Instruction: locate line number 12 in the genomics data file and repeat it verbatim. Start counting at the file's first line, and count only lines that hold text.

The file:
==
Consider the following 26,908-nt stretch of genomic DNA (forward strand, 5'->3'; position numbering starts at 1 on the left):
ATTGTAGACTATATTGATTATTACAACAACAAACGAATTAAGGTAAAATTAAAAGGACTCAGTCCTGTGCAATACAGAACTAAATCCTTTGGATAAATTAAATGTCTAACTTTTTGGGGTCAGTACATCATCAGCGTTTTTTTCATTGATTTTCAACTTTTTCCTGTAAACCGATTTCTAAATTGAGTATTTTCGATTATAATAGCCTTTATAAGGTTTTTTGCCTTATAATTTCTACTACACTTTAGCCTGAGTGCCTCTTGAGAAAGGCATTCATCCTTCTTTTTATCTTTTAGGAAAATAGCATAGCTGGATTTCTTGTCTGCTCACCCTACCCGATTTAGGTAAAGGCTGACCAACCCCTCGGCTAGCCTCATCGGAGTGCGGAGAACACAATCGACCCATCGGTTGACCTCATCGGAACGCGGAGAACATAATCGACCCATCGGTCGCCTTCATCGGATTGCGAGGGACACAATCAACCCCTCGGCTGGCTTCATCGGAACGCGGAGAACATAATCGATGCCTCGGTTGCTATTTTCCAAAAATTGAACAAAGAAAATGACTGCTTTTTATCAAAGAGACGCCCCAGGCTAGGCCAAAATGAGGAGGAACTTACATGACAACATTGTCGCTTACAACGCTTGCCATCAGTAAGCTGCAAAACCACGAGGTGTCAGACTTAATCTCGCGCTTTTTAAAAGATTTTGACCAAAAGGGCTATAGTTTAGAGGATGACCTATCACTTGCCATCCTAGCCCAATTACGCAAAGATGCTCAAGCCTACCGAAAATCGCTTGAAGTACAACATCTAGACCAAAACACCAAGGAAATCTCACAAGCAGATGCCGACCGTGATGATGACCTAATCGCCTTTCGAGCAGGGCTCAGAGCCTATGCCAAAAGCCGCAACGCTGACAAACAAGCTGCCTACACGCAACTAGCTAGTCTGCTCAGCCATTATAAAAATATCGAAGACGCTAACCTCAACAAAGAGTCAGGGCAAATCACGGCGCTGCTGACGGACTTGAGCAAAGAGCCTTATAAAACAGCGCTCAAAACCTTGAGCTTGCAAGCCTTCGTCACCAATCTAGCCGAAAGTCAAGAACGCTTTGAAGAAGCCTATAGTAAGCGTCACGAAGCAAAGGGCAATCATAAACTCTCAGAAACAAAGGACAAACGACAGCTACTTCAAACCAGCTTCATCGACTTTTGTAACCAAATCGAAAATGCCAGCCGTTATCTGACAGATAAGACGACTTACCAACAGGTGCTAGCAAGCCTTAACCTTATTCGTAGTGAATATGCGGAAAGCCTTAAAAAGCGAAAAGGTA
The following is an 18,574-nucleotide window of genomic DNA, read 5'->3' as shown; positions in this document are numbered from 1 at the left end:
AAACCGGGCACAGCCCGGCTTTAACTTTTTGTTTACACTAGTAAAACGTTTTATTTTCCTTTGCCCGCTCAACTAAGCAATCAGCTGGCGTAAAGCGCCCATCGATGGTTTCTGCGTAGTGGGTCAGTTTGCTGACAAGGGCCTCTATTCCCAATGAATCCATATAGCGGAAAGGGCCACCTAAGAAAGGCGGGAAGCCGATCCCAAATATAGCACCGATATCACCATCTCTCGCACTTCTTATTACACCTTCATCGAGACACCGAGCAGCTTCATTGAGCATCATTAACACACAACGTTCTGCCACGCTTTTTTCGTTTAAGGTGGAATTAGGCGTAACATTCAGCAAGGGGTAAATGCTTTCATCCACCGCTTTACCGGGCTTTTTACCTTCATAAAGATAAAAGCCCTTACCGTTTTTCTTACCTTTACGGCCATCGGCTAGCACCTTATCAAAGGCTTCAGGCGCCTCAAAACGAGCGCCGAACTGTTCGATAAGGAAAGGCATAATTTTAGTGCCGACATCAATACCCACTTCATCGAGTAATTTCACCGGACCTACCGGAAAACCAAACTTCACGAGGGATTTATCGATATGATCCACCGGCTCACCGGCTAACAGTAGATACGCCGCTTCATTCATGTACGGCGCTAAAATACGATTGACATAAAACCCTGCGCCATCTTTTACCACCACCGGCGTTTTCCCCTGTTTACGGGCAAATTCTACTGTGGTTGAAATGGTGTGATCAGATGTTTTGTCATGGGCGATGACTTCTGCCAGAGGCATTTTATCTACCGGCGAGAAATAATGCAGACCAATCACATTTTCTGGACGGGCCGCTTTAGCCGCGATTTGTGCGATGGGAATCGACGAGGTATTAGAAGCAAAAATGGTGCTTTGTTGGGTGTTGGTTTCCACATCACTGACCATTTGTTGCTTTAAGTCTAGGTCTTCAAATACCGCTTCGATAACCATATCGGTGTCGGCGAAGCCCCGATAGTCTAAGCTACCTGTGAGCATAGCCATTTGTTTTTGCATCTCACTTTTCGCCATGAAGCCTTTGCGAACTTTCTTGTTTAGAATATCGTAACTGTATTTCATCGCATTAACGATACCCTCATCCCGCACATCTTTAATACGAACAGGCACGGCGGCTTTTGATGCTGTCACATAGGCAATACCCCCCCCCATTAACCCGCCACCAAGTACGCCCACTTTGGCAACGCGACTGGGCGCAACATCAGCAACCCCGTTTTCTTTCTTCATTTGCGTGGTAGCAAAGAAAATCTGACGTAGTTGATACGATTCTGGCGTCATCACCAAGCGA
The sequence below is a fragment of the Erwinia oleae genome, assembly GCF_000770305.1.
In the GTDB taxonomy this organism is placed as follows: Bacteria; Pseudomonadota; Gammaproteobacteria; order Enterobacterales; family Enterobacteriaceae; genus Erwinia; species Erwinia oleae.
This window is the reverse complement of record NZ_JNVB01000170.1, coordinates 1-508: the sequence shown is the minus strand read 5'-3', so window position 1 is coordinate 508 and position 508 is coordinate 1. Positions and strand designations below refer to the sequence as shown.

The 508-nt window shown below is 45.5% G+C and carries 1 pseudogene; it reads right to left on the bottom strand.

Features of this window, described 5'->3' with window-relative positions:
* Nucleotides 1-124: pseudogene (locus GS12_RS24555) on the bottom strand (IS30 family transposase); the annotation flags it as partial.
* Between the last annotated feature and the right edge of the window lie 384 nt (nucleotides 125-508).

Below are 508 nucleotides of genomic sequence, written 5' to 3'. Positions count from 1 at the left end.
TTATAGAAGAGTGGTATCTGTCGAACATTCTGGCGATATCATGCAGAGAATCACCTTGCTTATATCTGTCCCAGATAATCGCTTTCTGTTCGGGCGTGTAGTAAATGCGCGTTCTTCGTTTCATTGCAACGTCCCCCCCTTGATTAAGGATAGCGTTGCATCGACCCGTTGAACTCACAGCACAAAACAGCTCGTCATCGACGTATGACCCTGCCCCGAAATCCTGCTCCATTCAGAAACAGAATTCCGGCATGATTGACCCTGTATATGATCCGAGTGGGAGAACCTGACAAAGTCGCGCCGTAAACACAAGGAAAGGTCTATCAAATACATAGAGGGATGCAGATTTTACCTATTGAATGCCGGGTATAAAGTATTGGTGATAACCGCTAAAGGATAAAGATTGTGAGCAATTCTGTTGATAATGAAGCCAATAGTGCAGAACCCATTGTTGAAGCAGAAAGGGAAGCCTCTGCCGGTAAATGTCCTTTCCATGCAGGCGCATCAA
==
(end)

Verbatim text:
Below are 508 nucleotides of genomic sequence, written 5' to 3'. Positions count from 1 at the left end.